Graham Bowcock

Registered with
Wednesday 14th January 2015

Latest Comments

Total Number of Property118 Comments: 68

Graham Bowcock

21:42 PM, 8th March 2017, About 5 years ago

Private Landlord says I must wait for grant to get hot water!

Dear Janet

This matter does seem to be dragging on for you which is clearly very unfortunate.

It is clearly in your own interests to be reasonable, in terms of providing access and information, but I do wonder if your landlord is absolving himself of responsibility and passing the buck to you. The fact that your safety certificate is out of date is very worrying and makes it seem like your landlord is unprofessional.

I think it is time to lay down the law to your landlord and explain your entitlement. He cannot let the matter drag on indefinitely. You deserve, at very least, a timescale for resolution.

Your landlord should pay the £70 fee for the heating engineer (on the basis that he asked you to arrange this).

You have just mentioned that you have an immersion heater; is it right that you have a conventional system (i.e. you have a hot water tank) and therefore do have an electric immersion heater. If this is the case, and you are not actually without hot water (and you said before that you have working heating) then your position is perhaps not as bad as I feared. In which case bear with your landlord to get the boiler replaced.

If you want a contribution to additional costs (electric v gas) then you can ask but you are not guaranteed anything. I think it is more important to spend your time persuading the landlord to get the boiler sorted and make sure it is safe.

Good luck

Graham... Read More

Graham Bowcock

10:11 AM, 3rd March 2017, About 5 years ago

Private Landlord says I must wait for grant to get hot water!

Dear Janet

There are no hard and fast rules and each case will be different, but several weeks without hot water is not reasonable.

You should permit your landlord and/or his chosen engineer to inspect the current system. You could hope that they could actually get it going again, alt least temporarily.

In practice it can be difficult to get a boiler replaced overnight and in my experience we generally allow a week. From the landlord's point of view it is reasonable that we get competitive quotes and look at alternative systems (perhaps replacing traditional systems with combis); this can take a couple of days. Once a contractor is appointed they have to order the boiler and book the work in. A week soon goes by and this is in a case where everybody is on board. In fairness this is no different from the position of an owner occupier - there is no magic formula.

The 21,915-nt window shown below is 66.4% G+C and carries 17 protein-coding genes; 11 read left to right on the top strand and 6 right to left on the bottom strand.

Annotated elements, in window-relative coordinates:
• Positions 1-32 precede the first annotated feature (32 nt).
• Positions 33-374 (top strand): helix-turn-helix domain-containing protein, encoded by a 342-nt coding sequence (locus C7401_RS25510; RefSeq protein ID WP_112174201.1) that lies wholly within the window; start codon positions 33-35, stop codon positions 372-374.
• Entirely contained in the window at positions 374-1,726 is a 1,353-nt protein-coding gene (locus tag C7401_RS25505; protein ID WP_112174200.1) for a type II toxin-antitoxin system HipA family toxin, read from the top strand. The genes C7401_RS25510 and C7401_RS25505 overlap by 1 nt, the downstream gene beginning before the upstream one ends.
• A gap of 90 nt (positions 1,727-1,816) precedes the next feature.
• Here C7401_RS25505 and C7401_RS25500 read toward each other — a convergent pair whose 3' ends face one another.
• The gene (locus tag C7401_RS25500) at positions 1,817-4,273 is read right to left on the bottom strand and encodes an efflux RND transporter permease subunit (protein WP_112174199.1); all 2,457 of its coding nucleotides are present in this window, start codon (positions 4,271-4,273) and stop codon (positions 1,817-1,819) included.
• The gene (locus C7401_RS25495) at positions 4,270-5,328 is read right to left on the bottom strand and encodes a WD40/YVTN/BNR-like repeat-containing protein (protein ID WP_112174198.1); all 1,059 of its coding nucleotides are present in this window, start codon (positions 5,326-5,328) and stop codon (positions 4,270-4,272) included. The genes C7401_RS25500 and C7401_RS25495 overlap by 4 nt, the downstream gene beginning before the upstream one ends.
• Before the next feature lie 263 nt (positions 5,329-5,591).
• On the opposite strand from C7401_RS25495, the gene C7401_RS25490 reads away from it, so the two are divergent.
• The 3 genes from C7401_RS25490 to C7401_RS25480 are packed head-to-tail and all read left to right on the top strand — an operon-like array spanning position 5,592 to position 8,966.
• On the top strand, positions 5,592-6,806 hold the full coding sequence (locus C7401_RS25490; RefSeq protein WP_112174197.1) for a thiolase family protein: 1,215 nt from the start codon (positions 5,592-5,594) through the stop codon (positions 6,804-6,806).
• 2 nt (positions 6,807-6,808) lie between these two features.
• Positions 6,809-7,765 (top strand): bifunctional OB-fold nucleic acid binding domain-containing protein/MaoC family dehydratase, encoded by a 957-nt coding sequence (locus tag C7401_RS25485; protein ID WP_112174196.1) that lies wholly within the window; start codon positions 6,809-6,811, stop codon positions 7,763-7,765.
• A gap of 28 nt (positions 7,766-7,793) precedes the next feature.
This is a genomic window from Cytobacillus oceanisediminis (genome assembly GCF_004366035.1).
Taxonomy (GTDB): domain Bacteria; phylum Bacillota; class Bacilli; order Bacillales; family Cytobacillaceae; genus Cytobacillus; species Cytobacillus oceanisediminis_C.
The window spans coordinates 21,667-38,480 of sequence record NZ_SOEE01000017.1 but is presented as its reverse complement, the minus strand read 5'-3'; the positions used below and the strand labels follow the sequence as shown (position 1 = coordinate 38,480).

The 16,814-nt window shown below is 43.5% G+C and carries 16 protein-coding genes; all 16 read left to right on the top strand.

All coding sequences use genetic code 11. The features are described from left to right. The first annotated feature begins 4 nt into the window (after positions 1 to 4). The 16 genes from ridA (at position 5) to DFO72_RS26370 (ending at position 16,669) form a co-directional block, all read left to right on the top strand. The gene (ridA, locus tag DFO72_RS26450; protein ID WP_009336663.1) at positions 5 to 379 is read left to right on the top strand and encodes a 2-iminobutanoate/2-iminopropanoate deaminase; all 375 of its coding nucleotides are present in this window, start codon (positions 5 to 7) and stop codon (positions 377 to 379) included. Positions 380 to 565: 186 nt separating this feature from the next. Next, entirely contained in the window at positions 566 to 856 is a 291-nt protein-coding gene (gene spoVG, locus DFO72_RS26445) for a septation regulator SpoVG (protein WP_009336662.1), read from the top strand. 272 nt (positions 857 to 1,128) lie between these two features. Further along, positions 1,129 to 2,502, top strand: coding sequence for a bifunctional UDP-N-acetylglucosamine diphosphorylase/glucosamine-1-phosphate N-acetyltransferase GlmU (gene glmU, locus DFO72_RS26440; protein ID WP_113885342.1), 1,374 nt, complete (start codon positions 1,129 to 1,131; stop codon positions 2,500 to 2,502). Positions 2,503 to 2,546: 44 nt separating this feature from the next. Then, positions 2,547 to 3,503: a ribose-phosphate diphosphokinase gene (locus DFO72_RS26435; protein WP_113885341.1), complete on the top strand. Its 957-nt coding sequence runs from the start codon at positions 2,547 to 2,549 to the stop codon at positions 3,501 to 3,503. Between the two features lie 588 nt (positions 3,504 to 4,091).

The landlord's obligations come under the Landlord and Tenant Act 1985 (s11) and this is says there must be a cold water supply and a means of heating the water. I think you should ask your landlord to set out his proposals for dealing with the matter, including a realistic timetable. Explain your legal right to a hot water supply.

What is reasonable will depend on the precise situation. I assume you do not have an electric immersion heater that would heat the water (this if often forgotten about). If you, for example, have an electric shower then, again, the effect of the boiler fault will be minimised. If you are totally without water then you do need to persuade your landlord to get his repairs done quicker.

Incidentally, your landlord should pay for the call out that you said you paid for.

Good luck.

Graham... Read More

Graham Bowcock

17:50 PM, 25th February 2017, About 5 years ago

Why Did I Ever Invest in Buy to let?

Dear James

I'm with the respondent who said "don't panic". I suspect that most of us property investors have had a wobble at times but, for most of us, we come out the other side. On average post war, UK property values have doubled every ten years. That's not a guarantee and I've seen properties in some areas fall very significantly (as well as being an investor I am a Registered Valuer and specialise in portfolio valuations). Often those who paid the most were somewhat sucked in, usually with new build flats.

It does the industry no favours to describe yourself as an amateur investor; I know what you mean, but the fact is you are investor and have laid our, presumably, a reasonable sum of money for your investment. As such there is a need to take the rough with the smooth. I've dabbled with shares in the past - with no success, but have found a niche in owning and managing property.